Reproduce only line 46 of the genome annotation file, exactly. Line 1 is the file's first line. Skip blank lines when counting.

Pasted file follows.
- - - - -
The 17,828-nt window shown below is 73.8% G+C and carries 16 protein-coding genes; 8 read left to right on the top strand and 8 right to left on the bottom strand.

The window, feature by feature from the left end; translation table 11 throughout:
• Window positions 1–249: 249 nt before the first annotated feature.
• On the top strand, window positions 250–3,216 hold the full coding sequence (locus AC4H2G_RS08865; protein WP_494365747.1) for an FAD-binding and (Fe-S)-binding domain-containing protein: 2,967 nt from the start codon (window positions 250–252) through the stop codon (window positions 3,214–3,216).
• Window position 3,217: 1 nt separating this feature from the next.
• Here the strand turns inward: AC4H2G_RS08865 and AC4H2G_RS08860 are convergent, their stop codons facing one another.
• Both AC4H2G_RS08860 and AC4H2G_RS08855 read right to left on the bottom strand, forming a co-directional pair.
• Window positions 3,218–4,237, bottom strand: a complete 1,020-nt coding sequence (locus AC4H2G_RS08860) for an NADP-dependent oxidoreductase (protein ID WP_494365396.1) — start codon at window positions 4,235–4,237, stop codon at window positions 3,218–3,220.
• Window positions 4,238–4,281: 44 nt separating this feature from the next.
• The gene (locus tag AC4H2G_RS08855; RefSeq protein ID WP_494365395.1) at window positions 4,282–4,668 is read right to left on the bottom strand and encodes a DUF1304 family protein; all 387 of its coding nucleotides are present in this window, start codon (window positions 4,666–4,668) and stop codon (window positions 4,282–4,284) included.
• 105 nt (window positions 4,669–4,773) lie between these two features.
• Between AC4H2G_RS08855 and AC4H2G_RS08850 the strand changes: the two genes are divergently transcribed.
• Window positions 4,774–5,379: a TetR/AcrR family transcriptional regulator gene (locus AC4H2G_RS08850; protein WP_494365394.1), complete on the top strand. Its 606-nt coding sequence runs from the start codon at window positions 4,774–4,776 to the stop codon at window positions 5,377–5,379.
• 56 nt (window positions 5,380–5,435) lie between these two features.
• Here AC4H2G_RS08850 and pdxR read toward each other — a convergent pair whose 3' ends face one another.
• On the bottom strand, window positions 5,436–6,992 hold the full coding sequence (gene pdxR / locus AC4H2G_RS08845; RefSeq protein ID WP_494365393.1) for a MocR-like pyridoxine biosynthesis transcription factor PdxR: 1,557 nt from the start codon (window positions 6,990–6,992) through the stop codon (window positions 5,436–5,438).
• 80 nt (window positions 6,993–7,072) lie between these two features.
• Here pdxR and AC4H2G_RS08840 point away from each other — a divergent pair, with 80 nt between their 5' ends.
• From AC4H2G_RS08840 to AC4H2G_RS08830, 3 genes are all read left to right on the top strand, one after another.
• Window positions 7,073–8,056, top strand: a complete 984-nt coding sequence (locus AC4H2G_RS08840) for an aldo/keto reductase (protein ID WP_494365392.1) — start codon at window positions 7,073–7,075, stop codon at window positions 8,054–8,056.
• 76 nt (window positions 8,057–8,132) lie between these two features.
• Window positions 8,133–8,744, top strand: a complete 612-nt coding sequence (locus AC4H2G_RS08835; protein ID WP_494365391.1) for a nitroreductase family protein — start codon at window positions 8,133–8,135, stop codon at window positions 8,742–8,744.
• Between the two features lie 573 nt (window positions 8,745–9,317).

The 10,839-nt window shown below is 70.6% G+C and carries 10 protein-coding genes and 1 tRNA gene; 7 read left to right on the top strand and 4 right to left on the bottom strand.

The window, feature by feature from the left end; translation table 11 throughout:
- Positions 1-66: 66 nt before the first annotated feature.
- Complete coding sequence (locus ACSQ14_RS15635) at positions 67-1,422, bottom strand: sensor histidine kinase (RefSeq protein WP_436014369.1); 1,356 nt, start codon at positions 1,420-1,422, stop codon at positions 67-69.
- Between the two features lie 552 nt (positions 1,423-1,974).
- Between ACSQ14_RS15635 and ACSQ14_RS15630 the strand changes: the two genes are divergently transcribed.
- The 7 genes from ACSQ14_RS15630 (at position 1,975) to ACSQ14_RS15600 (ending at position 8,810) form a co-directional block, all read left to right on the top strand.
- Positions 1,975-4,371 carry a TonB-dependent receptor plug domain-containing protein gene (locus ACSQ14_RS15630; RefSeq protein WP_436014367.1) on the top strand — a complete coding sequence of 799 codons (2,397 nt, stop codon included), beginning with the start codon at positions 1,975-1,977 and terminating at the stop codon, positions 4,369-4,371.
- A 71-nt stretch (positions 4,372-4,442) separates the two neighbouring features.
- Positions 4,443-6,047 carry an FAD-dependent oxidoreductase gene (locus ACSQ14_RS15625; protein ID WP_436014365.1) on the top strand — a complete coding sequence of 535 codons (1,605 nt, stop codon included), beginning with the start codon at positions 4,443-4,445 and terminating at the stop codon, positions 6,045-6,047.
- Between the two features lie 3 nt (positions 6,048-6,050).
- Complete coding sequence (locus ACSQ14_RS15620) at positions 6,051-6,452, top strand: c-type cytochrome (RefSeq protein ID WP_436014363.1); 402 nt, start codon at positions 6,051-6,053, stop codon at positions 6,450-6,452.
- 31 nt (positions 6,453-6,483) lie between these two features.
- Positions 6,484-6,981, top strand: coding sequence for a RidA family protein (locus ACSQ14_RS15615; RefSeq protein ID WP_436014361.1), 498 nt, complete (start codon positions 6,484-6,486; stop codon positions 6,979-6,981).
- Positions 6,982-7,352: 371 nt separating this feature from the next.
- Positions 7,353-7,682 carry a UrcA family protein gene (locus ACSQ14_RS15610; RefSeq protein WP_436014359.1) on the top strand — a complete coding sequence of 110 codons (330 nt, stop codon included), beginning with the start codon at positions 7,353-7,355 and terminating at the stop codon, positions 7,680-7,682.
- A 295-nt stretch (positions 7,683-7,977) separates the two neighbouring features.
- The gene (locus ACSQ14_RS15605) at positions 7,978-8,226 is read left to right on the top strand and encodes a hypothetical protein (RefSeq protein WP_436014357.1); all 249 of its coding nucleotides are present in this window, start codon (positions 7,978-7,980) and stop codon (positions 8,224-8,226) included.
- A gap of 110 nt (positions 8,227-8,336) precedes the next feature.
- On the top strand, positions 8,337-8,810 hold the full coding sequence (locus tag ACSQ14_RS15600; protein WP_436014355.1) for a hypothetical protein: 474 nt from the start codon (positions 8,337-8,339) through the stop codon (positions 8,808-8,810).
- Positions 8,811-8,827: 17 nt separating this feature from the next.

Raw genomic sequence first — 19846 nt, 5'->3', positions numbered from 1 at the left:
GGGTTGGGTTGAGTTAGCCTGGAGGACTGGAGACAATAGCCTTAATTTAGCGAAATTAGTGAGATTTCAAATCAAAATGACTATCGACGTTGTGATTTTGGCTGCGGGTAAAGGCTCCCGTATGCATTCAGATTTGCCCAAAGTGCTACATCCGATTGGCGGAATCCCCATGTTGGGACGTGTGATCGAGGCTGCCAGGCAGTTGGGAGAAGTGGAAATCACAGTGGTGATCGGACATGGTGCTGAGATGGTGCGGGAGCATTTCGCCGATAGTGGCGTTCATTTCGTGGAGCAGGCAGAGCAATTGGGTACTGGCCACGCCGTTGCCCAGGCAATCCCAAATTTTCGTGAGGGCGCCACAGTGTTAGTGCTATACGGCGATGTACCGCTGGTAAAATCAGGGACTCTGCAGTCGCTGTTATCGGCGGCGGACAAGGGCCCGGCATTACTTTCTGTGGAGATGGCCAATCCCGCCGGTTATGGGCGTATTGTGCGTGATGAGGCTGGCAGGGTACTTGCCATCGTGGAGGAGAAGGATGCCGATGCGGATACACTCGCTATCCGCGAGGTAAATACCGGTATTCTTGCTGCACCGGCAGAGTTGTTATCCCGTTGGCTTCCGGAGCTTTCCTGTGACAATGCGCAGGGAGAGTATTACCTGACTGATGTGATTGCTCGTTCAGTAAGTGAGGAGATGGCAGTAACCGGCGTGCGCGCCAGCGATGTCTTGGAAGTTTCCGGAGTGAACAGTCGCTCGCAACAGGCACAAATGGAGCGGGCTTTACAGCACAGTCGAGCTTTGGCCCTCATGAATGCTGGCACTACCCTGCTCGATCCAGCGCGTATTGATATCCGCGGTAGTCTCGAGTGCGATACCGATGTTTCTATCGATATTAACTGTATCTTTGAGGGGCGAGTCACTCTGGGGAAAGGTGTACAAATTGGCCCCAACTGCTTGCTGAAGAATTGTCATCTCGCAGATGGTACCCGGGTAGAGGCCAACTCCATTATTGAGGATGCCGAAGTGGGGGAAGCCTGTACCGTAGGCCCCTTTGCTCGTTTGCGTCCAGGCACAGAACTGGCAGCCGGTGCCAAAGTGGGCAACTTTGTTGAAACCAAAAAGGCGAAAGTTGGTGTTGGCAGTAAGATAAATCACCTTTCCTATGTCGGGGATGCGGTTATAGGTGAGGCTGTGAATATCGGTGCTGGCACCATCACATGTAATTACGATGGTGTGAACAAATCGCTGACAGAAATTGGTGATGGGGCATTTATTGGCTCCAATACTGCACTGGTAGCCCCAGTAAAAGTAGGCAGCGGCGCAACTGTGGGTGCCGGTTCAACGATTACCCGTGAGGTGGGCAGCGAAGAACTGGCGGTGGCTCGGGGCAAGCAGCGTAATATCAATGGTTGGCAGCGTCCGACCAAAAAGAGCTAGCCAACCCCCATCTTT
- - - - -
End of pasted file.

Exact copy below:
GGGTTGGGTTGAGTTAGCCTGGAGGACTGGAGACAATAGCCTTAATTTAGCGAAATTAGTGAGATTTCAAATCAAAATGACTATCGACGTTGTGATTTTGGCTGCGGGTAAAGGCTCCCGTATGCATTCAGATTTGCCCAAAGTGCTACATCCGATTGGCGGAATCCCCATGTTGGGACGTGTGATCGAGGCTGCCAGGCAGTTGGGAGAAGTGGAAATCACAGTGGTGATCGGACATGGTGCTGAGATGGTGCGGGAGCATTTCGCCGATAGTGGCGTTCATTTCGTGGAGCAGGCAGAGCAATTGGGTACTGGCCACGCCGTTGCCCAGGCAATCCCAAATTTTCGTGAGGGCGCCACAGTGTTAGTGCTATACGGCGATGTACCGCTGGTAAAATCAGGGACTCTGCAGTCGCTGTTATCGGCGGCGGACAAGGGCCCGGCATTACTTTCTGTGGAGATGGCCAATCCCGCCGGTTATGGGCGTATTGTGCGTGATGAGGCTGGCAGGGTACTTGCCATCGTGGAGGAGAAGGATGCCGATGCGGATACACTCGCTATCCGCGAGGTAAATACCGGTATTCTTGCTGCACCGGCAGAGTTGTTATCCCGTTGGCTTCCGGAGCTTTCCTGTGACAATGCGCAGGGAGAGTATTACCTGACTGATGTGATTGCTCGTTCAGTAAGTGAGGAGATGGCAGTAACCGGCGTGCGCGCCAGCGATGTCTTGGAAGTTTCCGGAGTGAACAGTCGCTCGCAACAGGCACAAATGGAGCGGGCTTTACAGCACAGTCGAGCTTTGGCCCTCATGAATGCTGGCACTACCCTGCTCGATCCAGCGCGTATTGATATCCGCGGTAGTCTCGAGTGCGATACCGATGTTTCTATCGATATTAACTGTATCTTTGAGGGGCGAGTCACTCTGGGGAAAGGTGTACAAATTGGCCCCAACTGCTTGCTGAAGAATTGTCATCTCGCAGATGGTACCCGGGTAGAGGCCAACTCCATTATTGAGGATGCCGAAGTGGGGGAAGCCTGTACCGTAGGCCCCTTTGCTCGTTTGCGTCCAGGCACAGAACTGGCAGCCGGTGCCAAAGTGGGCAACTTTGTTGAAACCAAAAAGGCGAAAGTTGGTGTTGGCAGTAAGATAAATCACCTTTCCTATGTCGGGGATGCGGTTATAGGTGAGGCTGTGAATATCGGTGCTGGCACCATCACATGTAATTACGATGGTGTGAACAAATCGCTGACAGAAATTGGTGATGGGGCATTTATTGGCTCCAATACTGCACTGGTAGCCCCAGTAAAAGTAGGCAGCGGCGCAACTGTGGGTGCCGGTTCAACGATTACCCGTGAGGTGGGCAGCGAAGAACTGGCGGTGGCTCGGGGCAAGCAGCGTAATATCAATGGTTGGCAGCGTCCGACCAAAAAGAGCTAGCCAACCCCCATCTTT